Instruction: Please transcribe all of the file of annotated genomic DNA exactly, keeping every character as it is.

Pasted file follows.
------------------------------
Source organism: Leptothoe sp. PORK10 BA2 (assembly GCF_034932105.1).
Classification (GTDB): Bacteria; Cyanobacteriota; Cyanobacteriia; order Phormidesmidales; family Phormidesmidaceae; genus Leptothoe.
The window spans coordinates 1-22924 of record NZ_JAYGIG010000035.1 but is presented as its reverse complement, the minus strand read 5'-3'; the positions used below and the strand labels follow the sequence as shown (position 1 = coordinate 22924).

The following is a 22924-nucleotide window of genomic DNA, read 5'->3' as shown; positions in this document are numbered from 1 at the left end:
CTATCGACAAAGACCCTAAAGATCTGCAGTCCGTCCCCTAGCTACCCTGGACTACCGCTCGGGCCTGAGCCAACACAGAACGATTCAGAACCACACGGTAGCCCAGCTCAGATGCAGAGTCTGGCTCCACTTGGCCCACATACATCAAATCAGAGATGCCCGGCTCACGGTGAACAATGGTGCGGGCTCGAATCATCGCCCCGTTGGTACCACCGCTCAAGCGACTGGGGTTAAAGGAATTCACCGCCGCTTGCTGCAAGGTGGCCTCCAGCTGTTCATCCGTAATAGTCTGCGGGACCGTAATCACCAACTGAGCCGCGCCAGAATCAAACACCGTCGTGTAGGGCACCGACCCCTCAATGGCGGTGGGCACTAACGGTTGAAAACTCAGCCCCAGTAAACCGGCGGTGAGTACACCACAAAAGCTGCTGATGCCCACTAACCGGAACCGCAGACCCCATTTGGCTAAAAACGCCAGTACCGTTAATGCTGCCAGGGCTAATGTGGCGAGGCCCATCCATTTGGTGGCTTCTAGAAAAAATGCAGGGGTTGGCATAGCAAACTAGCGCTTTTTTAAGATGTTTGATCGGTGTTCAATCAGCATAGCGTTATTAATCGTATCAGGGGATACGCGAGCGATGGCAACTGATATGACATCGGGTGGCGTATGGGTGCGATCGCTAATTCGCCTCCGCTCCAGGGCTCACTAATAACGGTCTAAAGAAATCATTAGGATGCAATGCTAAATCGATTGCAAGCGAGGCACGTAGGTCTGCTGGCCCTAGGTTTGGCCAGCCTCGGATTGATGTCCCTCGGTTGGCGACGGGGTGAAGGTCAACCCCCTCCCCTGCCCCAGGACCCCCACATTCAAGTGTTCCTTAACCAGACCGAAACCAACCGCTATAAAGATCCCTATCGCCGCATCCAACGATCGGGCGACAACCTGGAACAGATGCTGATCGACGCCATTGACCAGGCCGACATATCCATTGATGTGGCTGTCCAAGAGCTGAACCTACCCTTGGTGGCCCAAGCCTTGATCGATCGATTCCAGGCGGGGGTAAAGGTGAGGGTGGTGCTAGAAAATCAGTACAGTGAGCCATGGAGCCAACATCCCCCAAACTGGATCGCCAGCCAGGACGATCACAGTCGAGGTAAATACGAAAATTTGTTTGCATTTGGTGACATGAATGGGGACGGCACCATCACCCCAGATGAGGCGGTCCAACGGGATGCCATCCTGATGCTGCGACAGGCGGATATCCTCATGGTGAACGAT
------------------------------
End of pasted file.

Source organism: Leptothoe sp. PORK10 BA2 (assembly GCF_034932105.1).
Classification (GTDB): Bacteria; Cyanobacteriota; Cyanobacteriia; order Phormidesmidales; family Phormidesmidaceae; genus Leptothoe.
The window spans coordinates 1-22924 of record NZ_JAYGIG010000035.1 but is presented as its reverse complement, the minus strand read 5'-3'; the positions used below and the strand labels follow the sequence as shown (position 1 = coordinate 22924).

The following is a 22924-nucleotide window of genomic DNA, read 5'->3' as shown; positions in this document are numbered from 1 at the left end:
CTATCGACAAAGACCCTAAAGATCTGCAGTCCGTCCCCTAGCTACCCTGGACTACCGCTCGGGCCTGAGCCAACACAGAACGATTCAGAACCACACGGTAGCCCAGCTCAGATGCAGAGTCTGGCTCCACTTGGCCCACATACATCAAATCAGAGATGCCCGGCTCACGGTGAACAATGGTGCGGGCTCGAATCATCGCCCCGTTGGTACCACCGCTCAAGCGACTGGGGTTAAAGGAATTCACCGCCGCTTGCTGCAAGGTGGCCTCCAGCTGTTCATCCGTAATAGTCTGCGGGACCGTAATCACCAACTGAGCCGCGCCAGAATCAAACACCGTCGTGTAGGGCACCGACCCCTCAATGGCGGTGGGCACTAACGGTTGAAAACTCAGCCCCAGTAAACCGGCGGTGAGTACACCACAAAAGCTGCTGATGCCCACTAACCGGAACCGCAGACCCCATTTGGCTAAAAACGCCAGTACCGTTAATGCTGCCAGGGCTAATGTGGCGAGGCCCATCCATTTGGTGGCTTCTAGAAAAAATGCAGGGGTTGGCATAGCAAACTAGCGCTTTTTTAAGATGTTTGATCGGTGTTCAATCAGCATAGCGTTATTAATCGTATCAGGGGATACGCGAGCGATGGCAACTGATATGACATCGGGTGGCGTATGGGTGCGATCGCTAATTCGCCTCCGCTCCAGGGCTCACTAATAACGGTCTAAAGAAATCATTAGGATGCAATGCTAAATCGATTGCAAGCGAGGCACGTAGGTCTGCTGGCCCTAGGTTTGGCCAGCCTCGGATTGATGTCCCTCGGTTGGCGACGGGGTGAAGGTCAACCCCCTCCCCTGCCCCAGGACCCCCACATTCAAGTGTTCCTTAACCAGACCGAAACCAACCGCTATAAAGATCCCTATCGCCGCATCCAACGATCGGGCGACAACCTGGAACAGATGCTGATCGACGCCATTGACCAGGCCGACATATCCATTGATGTGGCTGTCCAAGAGCTGAACCTACCCTTGGTGGCCCAAGCCTTGATCGATCGATTCCAGGCGGGGGTAAAGGTGAGGGTGGTGCTAGAAAATCAGTACAGTGAGCCATGGAGCCAACATCCCCCAAACTGGATCGCCAGCCAGGACGATCACAGTCGAGGTAAATACGAAAATTTGTTTGCATTTGGTGACATGAATGGGGACGGCACCATCACCCCAGATGAGGCGGTCCAACGGGATGCCATCCTGATGCTGCGACAGGCGGATATCCTCATGGTGAACGAT